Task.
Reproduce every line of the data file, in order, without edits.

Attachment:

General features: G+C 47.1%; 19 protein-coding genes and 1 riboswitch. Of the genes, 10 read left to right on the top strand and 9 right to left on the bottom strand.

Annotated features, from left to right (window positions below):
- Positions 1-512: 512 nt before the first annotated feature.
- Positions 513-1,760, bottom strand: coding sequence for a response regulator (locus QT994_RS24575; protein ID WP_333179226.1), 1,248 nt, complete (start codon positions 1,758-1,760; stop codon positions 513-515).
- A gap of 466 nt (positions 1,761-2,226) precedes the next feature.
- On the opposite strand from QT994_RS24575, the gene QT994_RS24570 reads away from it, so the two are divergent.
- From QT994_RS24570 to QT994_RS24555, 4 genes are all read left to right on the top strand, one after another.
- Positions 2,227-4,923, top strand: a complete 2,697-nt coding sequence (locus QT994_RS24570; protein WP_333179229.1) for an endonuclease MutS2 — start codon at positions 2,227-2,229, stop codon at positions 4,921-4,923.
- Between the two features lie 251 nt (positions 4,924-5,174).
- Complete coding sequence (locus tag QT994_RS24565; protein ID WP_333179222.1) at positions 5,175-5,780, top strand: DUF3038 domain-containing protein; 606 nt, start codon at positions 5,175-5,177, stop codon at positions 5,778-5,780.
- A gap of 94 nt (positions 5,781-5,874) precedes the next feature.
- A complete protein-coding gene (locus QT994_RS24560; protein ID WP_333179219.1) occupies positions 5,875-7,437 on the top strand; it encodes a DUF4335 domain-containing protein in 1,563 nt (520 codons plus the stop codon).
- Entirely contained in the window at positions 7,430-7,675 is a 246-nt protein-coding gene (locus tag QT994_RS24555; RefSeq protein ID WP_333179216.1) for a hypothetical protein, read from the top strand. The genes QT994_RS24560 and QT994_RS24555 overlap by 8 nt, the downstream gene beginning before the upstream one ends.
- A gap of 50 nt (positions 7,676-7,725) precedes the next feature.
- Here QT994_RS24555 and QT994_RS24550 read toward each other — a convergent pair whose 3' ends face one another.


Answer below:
General features: G+C 47.1%; 19 protein-coding genes and 1 riboswitch. Of the genes, 10 read left to right on the top strand and 9 right to left on the bottom strand.

Annotated features, from left to right (window positions below):
- Positions 1-512: 512 nt before the first annotated feature.
- Positions 513-1,760, bottom strand: coding sequence for a response regulator (locus QT994_RS24575; protein ID WP_333179226.1), 1,248 nt, complete (start codon positions 1,758-1,760; stop codon positions 513-515).
- A gap of 466 nt (positions 1,761-2,226) precedes the next feature.
- On the opposite strand from QT994_RS24575, the gene QT994_RS24570 reads away from it, so the two are divergent.
- From QT994_RS24570 to QT994_RS24555, 4 genes are all read left to right on the top strand, one after another.
- Positions 2,227-4,923, top strand: a complete 2,697-nt coding sequence (locus QT994_RS24570; protein WP_333179229.1) for an endonuclease MutS2 — start codon at positions 2,227-2,229, stop codon at positions 4,921-4,923.
- Between the two features lie 251 nt (positions 4,924-5,174).
- Complete coding sequence (locus tag QT994_RS24565; protein ID WP_333179222.1) at positions 5,175-5,780, top strand: DUF3038 domain-containing protein; 606 nt, start codon at positions 5,175-5,177, stop codon at positions 5,778-5,780.
- A gap of 94 nt (positions 5,781-5,874) precedes the next feature.
- A complete protein-coding gene (locus QT994_RS24560; protein ID WP_333179219.1) occupies positions 5,875-7,437 on the top strand; it encodes a DUF4335 domain-containing protein in 1,563 nt (520 codons plus the stop codon).
- Entirely contained in the window at positions 7,430-7,675 is a 246-nt protein-coding gene (locus tag QT994_RS24555; RefSeq protein ID WP_333179216.1) for a hypothetical protein, read from the top strand. The genes QT994_RS24560 and QT994_RS24555 overlap by 8 nt, the downstream gene beginning before the upstream one ends.
- A gap of 50 nt (positions 7,676-7,725) precedes the next feature.
- Here QT994_RS24555 and QT994_RS24550 read toward each other — a convergent pair whose 3' ends face one another.